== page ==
Scientists report new hydrogel to protect wounds from germs
The main aim in treating wounds is to prevent infection. With an open wound, microbes gain direct access inside the body. This significantly complicates wound healing and can cause more serious consequences, so it is important to develop antibacterial coatings for wounds. One of the modern approaches to this is hydrogel films. Unlike traditional remedies, hydrogels mimic healthy tissue and cover the wound, protecting it from germs. They also help to cool the wound and not over-dry it. In addition, hydrogels can contain a medicine that will provide the wound with additional protection. A RUDN University and SBU chemist with colleagues from Iran created such a coating and proved its effectiveness.
“Since the hydrogels’ hydrated molecular and porous structure, they can mimic the biological and physicochemical characteristics of the tissue environment hydrogel-based wound dressings have remarkable features such as providing a cooling sensation, sustaining a wet circumstance at the interfacing wound, maintaining a barrier to microorganisms, permitting gaseous exchange, and permitting wound exudate absorption,” said Ahmad Shaabani, a leading researcher at the Joint Institute for Chemical Research of RUDN and SBU.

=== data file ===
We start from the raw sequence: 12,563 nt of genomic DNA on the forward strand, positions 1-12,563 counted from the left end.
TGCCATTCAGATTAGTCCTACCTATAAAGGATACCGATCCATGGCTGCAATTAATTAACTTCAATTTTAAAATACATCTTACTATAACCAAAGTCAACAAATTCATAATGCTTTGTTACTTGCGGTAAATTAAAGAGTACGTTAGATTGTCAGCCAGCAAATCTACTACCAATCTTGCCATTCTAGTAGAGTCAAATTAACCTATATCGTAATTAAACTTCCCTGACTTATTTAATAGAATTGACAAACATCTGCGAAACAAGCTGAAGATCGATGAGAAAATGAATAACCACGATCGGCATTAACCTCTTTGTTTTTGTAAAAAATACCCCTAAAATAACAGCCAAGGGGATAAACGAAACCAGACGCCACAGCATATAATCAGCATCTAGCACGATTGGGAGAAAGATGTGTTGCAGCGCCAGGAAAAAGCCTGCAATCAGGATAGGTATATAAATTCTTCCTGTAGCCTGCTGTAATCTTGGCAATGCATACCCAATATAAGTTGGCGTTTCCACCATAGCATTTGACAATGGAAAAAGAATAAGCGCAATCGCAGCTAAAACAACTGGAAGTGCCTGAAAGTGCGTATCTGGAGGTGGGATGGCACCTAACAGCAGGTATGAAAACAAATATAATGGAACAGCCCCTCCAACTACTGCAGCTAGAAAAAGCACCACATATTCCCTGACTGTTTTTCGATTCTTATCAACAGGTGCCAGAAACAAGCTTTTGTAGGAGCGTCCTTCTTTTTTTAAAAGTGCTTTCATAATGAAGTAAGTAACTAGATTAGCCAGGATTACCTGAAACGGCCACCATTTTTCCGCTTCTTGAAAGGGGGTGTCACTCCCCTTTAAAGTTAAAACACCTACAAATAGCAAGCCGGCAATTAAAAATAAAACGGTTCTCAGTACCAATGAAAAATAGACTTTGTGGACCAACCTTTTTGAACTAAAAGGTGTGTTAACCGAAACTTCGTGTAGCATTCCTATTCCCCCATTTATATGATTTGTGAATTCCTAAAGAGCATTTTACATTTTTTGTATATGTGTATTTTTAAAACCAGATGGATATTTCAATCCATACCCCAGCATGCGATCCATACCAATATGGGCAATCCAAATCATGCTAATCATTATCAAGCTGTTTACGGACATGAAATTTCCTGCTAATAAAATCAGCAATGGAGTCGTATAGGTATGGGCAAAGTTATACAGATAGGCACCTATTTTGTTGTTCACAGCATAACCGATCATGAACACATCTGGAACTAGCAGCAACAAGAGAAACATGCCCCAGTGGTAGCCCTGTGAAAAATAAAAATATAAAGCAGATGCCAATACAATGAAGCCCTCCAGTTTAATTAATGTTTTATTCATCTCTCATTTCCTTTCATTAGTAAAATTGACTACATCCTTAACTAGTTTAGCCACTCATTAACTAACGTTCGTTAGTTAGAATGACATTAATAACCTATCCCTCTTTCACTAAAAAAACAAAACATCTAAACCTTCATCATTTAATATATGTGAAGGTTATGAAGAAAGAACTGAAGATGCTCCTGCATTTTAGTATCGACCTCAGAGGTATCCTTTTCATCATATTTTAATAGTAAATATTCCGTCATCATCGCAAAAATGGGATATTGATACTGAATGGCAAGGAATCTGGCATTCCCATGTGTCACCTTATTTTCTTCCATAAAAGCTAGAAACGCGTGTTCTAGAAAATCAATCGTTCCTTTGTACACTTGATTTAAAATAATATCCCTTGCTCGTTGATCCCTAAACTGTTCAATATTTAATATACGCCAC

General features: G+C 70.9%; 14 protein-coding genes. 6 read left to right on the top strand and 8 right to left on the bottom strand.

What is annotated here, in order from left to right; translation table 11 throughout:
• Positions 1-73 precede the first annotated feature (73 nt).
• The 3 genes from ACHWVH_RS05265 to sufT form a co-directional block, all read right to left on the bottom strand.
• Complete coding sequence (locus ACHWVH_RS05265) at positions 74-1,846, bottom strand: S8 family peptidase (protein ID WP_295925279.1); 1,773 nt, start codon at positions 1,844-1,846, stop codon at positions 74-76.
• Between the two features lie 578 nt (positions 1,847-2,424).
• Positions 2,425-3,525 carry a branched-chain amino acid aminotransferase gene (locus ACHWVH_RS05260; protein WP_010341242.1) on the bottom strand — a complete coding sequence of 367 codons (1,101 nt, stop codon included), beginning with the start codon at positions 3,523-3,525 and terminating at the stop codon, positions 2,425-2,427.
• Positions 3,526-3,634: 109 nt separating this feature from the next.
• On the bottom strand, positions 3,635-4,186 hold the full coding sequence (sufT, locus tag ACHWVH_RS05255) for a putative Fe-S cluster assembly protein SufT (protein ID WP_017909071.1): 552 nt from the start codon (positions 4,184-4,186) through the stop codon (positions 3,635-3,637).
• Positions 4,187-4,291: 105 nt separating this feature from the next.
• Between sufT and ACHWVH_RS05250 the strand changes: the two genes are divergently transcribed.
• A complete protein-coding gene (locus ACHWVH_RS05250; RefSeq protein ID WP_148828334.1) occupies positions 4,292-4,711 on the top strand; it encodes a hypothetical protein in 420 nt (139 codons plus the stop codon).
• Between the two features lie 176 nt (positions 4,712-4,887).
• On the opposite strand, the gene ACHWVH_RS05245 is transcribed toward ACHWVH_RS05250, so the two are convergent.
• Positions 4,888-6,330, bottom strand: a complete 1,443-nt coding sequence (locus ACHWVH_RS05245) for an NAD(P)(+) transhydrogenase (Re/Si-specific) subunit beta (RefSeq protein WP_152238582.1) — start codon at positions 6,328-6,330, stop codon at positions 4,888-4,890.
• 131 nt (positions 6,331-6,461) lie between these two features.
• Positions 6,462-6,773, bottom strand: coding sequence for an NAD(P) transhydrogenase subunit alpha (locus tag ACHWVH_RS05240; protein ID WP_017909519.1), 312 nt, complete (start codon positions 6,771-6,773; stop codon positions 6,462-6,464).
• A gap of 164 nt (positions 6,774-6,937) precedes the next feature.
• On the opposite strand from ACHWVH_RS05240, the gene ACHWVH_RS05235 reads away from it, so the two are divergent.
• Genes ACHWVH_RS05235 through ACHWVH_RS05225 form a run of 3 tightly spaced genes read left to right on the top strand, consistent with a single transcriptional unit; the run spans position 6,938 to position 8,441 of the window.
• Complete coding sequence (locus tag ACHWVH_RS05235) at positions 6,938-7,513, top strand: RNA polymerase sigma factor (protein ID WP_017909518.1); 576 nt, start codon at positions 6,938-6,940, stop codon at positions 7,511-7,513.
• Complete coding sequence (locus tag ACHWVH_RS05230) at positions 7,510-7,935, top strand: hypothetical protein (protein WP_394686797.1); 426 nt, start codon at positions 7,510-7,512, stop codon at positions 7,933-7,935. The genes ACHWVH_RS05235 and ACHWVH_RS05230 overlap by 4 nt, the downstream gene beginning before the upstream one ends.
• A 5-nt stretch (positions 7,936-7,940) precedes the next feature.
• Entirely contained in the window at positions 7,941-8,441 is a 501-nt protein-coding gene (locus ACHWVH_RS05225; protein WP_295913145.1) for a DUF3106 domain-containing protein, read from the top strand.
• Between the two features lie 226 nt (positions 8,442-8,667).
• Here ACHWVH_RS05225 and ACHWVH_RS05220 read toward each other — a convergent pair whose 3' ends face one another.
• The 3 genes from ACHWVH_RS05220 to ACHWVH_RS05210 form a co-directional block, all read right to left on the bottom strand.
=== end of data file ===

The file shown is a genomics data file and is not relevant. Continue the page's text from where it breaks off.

Chemists have created a coating with pores that can contain the medicine. The film itself covers the wound, and the medicine gradually comes out of the pores, preventing microbes from spreading. The hydrogel consists of carboxymethylcellulose (a derivative of ordinary cellulose) and an organometallic framework UiO-66, with the porous structure where they put a popular antibiotic tetracycline. Scientists investigated how different concentrations of UiO-66 affect the properties of the hydrogel and its ability to release an antibiotic. Having selected the optimal parameters, chemists determined how the hydrogel with an antibiotic cope with Escherichia coli and Staphylococcus aureus.
The hydrogel showed high efficiency against both bacteria and was harmless to human connective tissue cells. In a Petri dish with a medium of artificial sweat and wound exudate, Escherichia coli and Staphylococcus aureus died within a radius of 6.5-8.5 mm from the drug. Initially, there was a high rate of antibiotic release (up to 50% of the drug came out of the hydrogel in the first five hours), then the rate stabilized, and the hydrogel slowly released the remaining drug over the next three days.
“Designing an antibacterial agent with a suitable water vapour permeability, good mechanical properties, and controlled antibiotic release is a promising method for stopping bacterial infection in wound tissue. The designed hydrogel films can attract great attention to construct a safe and straightforward system through a green method and control the microbial growth in wound tissue,” said Ahmad Shaabani, a leading researcher at the Joint Institute for Chemical Research of RUDN and SBU.
The results are published in the International Journal of Biological Macromolecules.
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